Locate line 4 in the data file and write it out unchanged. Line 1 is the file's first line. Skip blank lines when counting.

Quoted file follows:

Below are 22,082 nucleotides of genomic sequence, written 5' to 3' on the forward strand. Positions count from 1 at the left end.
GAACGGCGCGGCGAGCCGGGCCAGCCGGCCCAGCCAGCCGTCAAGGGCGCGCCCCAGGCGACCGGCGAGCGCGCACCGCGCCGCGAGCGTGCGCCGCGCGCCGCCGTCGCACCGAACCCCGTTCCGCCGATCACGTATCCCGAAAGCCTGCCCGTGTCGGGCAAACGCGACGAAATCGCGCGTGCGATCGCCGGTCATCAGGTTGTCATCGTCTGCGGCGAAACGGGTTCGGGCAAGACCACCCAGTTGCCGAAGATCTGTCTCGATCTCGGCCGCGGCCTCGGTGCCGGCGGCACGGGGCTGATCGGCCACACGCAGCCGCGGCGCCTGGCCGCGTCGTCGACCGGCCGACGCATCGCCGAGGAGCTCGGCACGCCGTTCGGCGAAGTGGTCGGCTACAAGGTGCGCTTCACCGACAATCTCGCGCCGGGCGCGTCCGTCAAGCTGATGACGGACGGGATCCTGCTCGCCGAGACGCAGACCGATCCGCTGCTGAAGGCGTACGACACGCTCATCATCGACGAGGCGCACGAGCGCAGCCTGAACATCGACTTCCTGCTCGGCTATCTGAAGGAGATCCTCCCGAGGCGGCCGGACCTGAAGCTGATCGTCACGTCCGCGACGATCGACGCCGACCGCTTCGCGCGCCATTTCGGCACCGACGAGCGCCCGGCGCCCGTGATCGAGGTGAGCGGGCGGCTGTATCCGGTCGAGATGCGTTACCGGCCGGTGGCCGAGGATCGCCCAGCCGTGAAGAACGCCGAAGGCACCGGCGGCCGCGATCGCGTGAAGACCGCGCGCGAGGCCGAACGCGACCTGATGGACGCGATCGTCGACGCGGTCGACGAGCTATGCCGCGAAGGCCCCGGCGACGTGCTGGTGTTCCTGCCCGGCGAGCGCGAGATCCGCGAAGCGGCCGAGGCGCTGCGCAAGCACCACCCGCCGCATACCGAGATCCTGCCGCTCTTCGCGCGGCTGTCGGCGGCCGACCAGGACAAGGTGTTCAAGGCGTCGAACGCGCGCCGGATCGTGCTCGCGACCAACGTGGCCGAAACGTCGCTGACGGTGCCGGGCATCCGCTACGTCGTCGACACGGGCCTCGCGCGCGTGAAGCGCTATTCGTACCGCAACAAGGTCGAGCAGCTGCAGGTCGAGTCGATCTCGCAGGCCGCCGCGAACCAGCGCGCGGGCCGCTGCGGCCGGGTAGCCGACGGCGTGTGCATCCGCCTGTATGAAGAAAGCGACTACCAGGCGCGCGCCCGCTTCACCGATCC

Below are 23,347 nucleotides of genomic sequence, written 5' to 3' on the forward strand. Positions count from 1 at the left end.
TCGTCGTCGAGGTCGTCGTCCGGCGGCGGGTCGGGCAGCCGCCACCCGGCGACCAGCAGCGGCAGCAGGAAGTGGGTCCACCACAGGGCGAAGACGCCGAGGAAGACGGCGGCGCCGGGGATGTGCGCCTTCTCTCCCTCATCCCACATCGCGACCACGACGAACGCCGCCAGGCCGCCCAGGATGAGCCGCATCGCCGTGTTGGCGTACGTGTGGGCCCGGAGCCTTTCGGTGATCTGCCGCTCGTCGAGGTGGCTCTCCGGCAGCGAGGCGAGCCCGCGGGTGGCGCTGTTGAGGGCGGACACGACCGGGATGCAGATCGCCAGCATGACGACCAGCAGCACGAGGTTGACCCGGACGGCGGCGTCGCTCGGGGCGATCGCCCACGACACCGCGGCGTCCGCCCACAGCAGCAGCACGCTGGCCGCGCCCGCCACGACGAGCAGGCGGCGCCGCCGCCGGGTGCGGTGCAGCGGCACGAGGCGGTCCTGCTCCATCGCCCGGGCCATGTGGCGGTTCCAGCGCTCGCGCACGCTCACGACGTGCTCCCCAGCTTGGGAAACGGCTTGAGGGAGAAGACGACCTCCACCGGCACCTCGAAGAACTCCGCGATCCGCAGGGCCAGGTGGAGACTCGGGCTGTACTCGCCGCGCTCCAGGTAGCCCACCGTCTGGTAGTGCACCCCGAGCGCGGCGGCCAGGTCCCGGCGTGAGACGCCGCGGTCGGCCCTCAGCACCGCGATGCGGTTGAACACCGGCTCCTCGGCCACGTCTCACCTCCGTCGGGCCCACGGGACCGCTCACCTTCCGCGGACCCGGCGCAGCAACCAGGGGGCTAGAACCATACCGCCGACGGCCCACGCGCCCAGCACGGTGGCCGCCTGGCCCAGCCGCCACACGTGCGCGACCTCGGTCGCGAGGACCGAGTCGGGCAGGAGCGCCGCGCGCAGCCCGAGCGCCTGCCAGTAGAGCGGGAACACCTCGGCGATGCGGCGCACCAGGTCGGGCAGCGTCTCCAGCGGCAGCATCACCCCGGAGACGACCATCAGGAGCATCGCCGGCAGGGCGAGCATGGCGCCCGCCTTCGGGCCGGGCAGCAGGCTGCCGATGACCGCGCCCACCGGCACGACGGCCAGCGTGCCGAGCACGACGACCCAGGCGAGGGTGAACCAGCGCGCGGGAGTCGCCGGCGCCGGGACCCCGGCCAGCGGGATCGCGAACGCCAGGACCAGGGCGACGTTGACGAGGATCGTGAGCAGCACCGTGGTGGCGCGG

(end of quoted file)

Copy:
TCGTCGTCGAGGTCGTCGTCCGGCGGCGGGTCGGGCAGCCGCCACCCGGCGACCAGCAGCGGCAGCAGGAAGTGGGTCCACCACAGGGCGAAGACGCCGAGGAAGACGGCGGCGCCGGGGATGTGCGCCTTCTCTCCCTCATCCCACATCGCGACCACGACGAACGCCGCCAGGCCGCCCAGGATGAGCCGCATCGCCGTGTTGGCGTACGTGTGGGCCCGGAGCCTTTCGGTGATCTGCCGCTCGTCGAGGTGGCTCTCCGGCAGCGAGGCGAGCCCGCGGGTGGCGCTGTTGAGGGCGGACACGACCGGGATGCAGATCGCCAGCATGACGACCAGCAGCACGAGGTTGACCCGGACGGCGGCGTCGCTCGGGGCGATCGCCCACGACACCGCGGCGTCCGCCCACAGCAGCAGCACGCTGGCCGCGCCCGCCACGACGAGCAGGCGGCGCCGCCGCCGGGTGCGGTGCAGCGGCACGAGGCGGTCCTGCTCCATCGCCCGGGCCATGTGGCGGTTCCAGCGCTCGCGCACGCTCACGACGTGCTCCCCAGCTTGGGAAACGGCTTGAGGGAGAAGACGACCTCCACCGGCACCTCGAAGAACTCCGCGATCCGCAGGGCCAGGTGGAGACTCGGGCTGTACTCGCCGCGCTCCAGGTAGCCCACCGTCTGGTAGTGCACCCCGAGCGCGGCGGCCAGGTCCCGGCGTGAGACGCCGCGGTCGGCCCTCAGCACCGCGATGCGGTTGAACACCGGCTCCTCGGCCACGTCTCACCTCCGTCGGGCCCACGGGACCGCTCACCTTCCGCGGACCCGGCGCAGCAACCAGGGGGCTAGAACCATACCGCCGACGGCCCACGCGCCCAGCACGGTGGCCGCCTGGCCCAGCCGCCACACGTGCGCGACCTCGGTCGCGAGGACCGAGTCGGGCAGGAGCGCCGCGCGCAGCCCGAGCGCCTGCCAGTAGAGCGGGAACACCTCGGCGATGCGGCGCACCAGGTCGGGCAGCGTCTCCAGCGGCAGCATCACCCCGGAGACGACCATCAGGAGCATCGCCGGCAGGGCGAGCATGGCGCCCGCCTTCGGGCCGGGCAGCAGGCTGCCGATGACCGCGCCCACCGGCACGACGGCCAGCGTGCCGAGCACGACGACCCAGGCGAGGGTGAACCAGCGCGCGGGAGTCGCCGGCGCCGGGACCCCGGCCAGCGGGATCGCGAACGCCAGGACCAGGGCGACGTTGACGAGGATCGTGAGCAGCACCGTGGTGGCGCGG